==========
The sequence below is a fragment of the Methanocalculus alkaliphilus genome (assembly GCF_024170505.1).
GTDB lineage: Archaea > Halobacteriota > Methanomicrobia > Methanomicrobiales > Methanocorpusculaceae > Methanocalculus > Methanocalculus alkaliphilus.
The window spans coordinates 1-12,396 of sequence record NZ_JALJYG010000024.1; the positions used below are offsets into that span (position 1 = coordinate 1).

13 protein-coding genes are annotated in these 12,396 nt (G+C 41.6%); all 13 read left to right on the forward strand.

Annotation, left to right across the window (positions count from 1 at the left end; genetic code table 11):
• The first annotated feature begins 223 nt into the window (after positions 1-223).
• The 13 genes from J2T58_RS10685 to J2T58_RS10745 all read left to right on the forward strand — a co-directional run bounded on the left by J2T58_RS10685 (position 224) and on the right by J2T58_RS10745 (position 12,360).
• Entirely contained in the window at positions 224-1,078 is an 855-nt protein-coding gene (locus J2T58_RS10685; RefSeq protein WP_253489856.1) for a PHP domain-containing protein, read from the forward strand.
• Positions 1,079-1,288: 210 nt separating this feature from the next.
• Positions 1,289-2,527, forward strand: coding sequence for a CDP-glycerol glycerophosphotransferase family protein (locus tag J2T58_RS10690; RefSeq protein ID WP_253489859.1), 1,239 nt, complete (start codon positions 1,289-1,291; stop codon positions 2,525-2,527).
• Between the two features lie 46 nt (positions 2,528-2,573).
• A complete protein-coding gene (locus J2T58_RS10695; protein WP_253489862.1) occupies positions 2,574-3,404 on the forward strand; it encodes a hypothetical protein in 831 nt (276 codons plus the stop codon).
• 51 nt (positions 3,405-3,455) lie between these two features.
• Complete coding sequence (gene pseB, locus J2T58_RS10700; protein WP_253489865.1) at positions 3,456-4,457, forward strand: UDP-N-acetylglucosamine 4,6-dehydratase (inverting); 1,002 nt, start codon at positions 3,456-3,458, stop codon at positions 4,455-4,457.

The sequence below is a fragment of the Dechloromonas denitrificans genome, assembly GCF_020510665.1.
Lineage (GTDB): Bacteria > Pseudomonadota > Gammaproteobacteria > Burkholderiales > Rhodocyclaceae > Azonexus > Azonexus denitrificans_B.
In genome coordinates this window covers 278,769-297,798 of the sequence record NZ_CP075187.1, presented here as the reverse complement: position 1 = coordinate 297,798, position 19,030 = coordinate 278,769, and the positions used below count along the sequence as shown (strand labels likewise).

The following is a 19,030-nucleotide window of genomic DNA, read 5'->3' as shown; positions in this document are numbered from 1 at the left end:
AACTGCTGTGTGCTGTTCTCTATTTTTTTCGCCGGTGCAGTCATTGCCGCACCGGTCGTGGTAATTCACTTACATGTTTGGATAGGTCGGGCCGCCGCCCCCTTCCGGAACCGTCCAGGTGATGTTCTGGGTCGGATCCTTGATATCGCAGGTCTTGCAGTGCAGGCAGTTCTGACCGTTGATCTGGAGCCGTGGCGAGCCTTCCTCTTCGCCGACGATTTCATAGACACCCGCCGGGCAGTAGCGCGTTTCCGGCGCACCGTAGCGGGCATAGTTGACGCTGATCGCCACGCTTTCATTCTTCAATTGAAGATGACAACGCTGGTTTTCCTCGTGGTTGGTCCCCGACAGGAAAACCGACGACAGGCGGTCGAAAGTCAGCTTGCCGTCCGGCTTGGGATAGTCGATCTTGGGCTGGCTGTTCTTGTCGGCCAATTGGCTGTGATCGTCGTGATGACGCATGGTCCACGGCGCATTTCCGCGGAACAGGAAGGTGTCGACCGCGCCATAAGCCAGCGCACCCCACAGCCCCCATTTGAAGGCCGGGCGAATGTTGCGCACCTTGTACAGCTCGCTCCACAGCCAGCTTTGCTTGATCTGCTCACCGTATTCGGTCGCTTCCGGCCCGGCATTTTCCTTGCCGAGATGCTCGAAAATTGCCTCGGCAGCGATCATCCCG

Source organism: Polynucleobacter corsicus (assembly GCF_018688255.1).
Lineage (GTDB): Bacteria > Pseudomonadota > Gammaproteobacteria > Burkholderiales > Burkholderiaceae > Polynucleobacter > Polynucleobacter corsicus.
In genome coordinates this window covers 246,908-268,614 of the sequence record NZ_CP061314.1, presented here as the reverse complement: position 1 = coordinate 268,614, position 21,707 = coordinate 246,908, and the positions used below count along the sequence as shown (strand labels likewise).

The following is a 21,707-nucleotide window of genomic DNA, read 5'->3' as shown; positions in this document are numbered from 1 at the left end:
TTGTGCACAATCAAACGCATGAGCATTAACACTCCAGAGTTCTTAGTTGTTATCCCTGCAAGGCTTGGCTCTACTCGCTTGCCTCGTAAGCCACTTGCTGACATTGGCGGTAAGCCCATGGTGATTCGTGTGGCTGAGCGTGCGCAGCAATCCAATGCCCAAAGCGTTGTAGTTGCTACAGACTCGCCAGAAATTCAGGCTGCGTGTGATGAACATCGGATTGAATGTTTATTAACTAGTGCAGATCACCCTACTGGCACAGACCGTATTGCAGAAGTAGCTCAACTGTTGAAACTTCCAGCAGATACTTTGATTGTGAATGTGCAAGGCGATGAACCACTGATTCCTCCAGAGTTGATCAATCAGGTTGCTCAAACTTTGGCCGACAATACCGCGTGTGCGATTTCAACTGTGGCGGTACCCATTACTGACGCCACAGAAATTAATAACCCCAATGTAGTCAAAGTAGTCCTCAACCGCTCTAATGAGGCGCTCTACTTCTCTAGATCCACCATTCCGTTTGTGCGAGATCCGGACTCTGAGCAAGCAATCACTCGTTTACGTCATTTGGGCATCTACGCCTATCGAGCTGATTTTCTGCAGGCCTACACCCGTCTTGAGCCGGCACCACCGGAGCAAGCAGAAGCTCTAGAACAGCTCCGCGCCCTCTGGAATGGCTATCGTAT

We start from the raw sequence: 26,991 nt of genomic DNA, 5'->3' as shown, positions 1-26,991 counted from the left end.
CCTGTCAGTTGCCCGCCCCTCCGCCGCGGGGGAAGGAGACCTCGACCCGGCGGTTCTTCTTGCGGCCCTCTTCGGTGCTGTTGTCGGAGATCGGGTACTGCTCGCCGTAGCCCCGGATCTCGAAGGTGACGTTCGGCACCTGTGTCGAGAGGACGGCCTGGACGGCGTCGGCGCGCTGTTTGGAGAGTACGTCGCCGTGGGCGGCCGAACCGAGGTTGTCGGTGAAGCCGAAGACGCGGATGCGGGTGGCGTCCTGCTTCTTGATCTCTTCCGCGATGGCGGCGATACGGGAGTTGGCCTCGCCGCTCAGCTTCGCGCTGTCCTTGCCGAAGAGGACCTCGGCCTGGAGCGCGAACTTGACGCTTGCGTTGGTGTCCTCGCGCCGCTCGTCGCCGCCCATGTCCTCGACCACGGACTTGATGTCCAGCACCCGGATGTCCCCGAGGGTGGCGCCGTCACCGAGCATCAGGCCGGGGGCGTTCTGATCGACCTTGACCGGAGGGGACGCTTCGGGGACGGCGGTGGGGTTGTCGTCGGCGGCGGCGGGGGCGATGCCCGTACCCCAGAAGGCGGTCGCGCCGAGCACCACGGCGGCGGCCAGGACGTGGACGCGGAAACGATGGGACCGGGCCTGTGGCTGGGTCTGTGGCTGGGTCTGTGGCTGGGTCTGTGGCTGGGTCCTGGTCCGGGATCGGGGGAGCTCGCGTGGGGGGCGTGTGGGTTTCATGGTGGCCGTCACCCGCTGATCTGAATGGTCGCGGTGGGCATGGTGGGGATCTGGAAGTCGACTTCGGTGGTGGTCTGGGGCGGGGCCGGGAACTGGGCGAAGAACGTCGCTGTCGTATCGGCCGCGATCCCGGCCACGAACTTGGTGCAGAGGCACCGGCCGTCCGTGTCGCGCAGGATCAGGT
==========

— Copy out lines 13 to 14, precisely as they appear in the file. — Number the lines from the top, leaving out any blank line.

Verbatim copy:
• 51 nt (positions 3,405-3,455) lie between these two features.
• Complete coding sequence (gene pseB, locus J2T58_RS10700; protein WP_253489865.1) at positions 3,456-4,457, forward strand: UDP-N-acetylglucosamine 4,6-dehydratase (inverting); 1,002 nt, start codon at positions 3,456-3,458, stop codon at positions 4,455-4,457.